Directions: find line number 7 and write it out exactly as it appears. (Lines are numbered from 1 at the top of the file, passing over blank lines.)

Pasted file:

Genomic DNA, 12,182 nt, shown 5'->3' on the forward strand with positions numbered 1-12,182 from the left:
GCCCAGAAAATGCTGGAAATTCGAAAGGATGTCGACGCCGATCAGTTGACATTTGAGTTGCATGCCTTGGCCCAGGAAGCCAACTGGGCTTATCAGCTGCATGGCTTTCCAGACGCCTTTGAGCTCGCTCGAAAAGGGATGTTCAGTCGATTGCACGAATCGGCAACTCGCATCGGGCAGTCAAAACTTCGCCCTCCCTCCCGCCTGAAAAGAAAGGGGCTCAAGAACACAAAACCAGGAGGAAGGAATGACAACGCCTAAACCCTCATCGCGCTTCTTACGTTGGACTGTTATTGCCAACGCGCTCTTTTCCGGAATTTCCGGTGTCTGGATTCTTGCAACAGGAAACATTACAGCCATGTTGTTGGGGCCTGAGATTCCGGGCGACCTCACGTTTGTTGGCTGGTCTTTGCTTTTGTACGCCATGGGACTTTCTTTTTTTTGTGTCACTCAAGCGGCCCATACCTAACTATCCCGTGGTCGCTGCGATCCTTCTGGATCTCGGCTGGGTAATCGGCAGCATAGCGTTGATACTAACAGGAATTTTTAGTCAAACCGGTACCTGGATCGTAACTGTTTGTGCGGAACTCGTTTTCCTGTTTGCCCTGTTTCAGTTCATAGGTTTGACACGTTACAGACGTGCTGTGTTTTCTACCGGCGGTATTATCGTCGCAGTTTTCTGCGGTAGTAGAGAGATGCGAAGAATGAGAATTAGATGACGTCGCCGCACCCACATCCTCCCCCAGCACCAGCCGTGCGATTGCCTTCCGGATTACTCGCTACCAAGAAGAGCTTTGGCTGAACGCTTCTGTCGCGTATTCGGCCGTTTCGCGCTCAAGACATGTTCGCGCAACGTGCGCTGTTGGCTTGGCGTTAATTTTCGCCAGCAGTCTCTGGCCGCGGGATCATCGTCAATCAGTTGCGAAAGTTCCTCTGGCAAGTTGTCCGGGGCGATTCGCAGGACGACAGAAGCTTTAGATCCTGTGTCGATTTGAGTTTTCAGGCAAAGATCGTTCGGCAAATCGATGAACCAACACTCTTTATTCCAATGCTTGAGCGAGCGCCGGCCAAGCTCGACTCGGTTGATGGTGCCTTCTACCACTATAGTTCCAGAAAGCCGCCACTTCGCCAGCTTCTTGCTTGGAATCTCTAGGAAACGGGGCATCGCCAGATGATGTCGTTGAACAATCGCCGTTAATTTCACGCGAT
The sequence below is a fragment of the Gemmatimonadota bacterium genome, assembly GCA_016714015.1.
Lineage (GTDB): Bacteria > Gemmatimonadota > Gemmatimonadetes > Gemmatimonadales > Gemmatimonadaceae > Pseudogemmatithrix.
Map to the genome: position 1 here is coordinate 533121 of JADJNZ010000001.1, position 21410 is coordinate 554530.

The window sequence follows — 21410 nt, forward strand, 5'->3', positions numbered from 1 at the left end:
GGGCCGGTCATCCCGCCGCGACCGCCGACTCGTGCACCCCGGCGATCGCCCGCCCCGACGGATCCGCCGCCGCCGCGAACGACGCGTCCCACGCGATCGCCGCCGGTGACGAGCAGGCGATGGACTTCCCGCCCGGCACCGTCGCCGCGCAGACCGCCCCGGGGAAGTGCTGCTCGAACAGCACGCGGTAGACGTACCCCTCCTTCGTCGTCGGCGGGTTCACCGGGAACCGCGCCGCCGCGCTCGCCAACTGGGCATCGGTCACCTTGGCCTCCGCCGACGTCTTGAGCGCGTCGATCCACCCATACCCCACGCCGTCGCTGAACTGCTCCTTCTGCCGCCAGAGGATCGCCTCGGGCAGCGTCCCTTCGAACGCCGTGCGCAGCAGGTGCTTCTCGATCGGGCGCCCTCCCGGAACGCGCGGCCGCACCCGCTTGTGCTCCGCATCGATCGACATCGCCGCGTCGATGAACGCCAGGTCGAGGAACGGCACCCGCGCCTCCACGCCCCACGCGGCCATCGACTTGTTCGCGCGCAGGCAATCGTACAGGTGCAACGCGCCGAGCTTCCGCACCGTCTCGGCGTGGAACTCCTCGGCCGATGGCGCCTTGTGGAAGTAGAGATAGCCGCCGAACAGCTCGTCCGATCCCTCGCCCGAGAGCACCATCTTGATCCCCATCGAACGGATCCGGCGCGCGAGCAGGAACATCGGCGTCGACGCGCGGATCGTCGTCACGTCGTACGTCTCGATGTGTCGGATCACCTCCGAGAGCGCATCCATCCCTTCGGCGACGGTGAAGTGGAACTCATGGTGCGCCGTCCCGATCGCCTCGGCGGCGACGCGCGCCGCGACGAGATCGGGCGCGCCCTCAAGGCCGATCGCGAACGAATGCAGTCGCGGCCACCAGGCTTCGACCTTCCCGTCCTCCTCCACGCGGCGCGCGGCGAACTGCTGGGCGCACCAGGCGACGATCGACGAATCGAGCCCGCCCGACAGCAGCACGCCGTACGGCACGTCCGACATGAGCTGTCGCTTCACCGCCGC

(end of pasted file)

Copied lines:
GGGCCGGTCATCCCGCCGCGACCGCCGACTCGTGCACCCCGGCGATCGCCCGCCCCGACGGATCCGCCGCCGCCGCGAACGACGCGTCCCACGCGATCGCCGCCGGTGACGAGCAGGCGATGGACTTCCCGCCCGGCACCGTCGCCGCGCAGACCGCCCCGGGGAAGTGCTGCTCGAACAGCACGCGGTAGACGTACCCCTCCTTCGTCGTCGGCGGGTTCACCGGGAACCGCGCCGCCGCGCTCGCCAACTGGGCATCGGTCACCTTGGCCTCCGCCGACGTCTTGAGCGCGTCGATCCACCCATACCCCACGCCGTCGCTGAACTGCTCCTTCTGCCGCCAGAGGATCGCCTCGGGCAGCGTCCCTTCGAACGCCGTGCGCAGCAGGTGCTTCTCGATCGGGCGCCCTCCCGGAACGCGCGGCCGCACCCGCTTGTGCTCCGCATCGATCGACATCGCCGCGTCGATGAACGCCAGGTCGAGGAACGGCACCCGCGCCTCCACGCCCCACGCGGCCATCGACTTGTTCGCGCGCAGGCAATCGTACAGGTGCAACGCGCCGAGCTTCCGCACCGTCTCGGCGTGGAACTCCTCGGCCGATGGCGCCTTGTGGAAGTAGAGATAGCCGCCGAACAGCTCGTCCGATCCCTCGCCCGAGAGCACCATCTTGATCCCCATCGAACGGATCCGGCGCGCGAGCAGGAACATCGGCGTCGACGCGCGGATCGTCGTCACGTCGTACGTCTCGATGTGTCGGATCACCTCCGAGAGCGCATCCATCCCTTCGGCGACGGTGAAGTGGAACTCATGGTGCGCCGTCCCGATCGCCTCGGCGGCGACGCGCGCCGCGACGAGATCGGGCGCGCCCTCAAGGCCGATCGCGAACGAATGCAGTCGCGGCCACCAGGCTTCGACCTTCCCGTCCTCCTCCACGCGGCGCGCGGCGAACTGCTGGGCGCACCAGGCGACGATCGACGAATCGAGCCCGCCCGACAGCAGCACGCCGTACGGCACGTCCGACATGAGCTGTCGCTTCACCGCCGC